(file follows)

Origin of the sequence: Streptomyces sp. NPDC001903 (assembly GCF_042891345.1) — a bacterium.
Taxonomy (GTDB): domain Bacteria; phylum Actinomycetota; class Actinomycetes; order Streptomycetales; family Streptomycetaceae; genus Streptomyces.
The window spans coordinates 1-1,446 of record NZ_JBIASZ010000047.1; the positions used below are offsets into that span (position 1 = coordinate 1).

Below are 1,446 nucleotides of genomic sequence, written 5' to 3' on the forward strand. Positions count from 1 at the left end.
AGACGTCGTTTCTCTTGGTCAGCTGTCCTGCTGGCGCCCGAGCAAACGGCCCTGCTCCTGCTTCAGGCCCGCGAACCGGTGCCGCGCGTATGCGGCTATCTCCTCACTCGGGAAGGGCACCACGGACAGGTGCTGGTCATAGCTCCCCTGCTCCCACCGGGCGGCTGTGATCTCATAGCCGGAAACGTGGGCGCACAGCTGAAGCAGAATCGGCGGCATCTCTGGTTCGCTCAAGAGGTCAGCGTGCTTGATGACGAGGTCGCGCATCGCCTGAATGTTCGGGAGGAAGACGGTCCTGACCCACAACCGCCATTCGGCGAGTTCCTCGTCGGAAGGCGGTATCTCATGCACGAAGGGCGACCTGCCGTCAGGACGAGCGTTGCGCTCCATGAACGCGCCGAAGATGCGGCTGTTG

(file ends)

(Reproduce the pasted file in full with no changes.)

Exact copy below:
Origin of the sequence: Streptomyces sp. NPDC001903 (assembly GCF_042891345.1) — a bacterium.
Taxonomy (GTDB): domain Bacteria; phylum Actinomycetota; class Actinomycetes; order Streptomycetales; family Streptomycetaceae; genus Streptomyces.
The window spans coordinates 1-1,446 of record NZ_JBIASZ010000047.1; the positions used below are offsets into that span (position 1 = coordinate 1).

Below are 1,446 nucleotides of genomic sequence, written 5' to 3' on the forward strand. Positions count from 1 at the left end.
AGACGTCGTTTCTCTTGGTCAGCTGTCCTGCTGGCGCCCGAGCAAACGGCCCTGCTCCTGCTTCAGGCCCGCGAACCGGTGCCGCGCGTATGCGGCTATCTCCTCACTCGGGAAGGGCACCACGGACAGGTGCTGGTCATAGCTCCCCTGCTCCCACCGGGCGGCTGTGATCTCATAGCCGGAAACGTGGGCGCACAGCTGAAGCAGAATCGGCGGCATCTCTGGTTCGCTCAAGAGGTCAGCGTGCTTGATGACGAGGTCGCGCATCGCCTGAATGTTCGGGAGGAAGACGGTCCTGACCCACAACCGCCATTCGGCGAGTTCCTCGTCGGAAGGCGGTATCTCATGCACGAAGGGCGACCTGCCGTCAGGACGAGCGTTGCGCTCCATGAACGCGCCGAAGATGCGGCTGTTG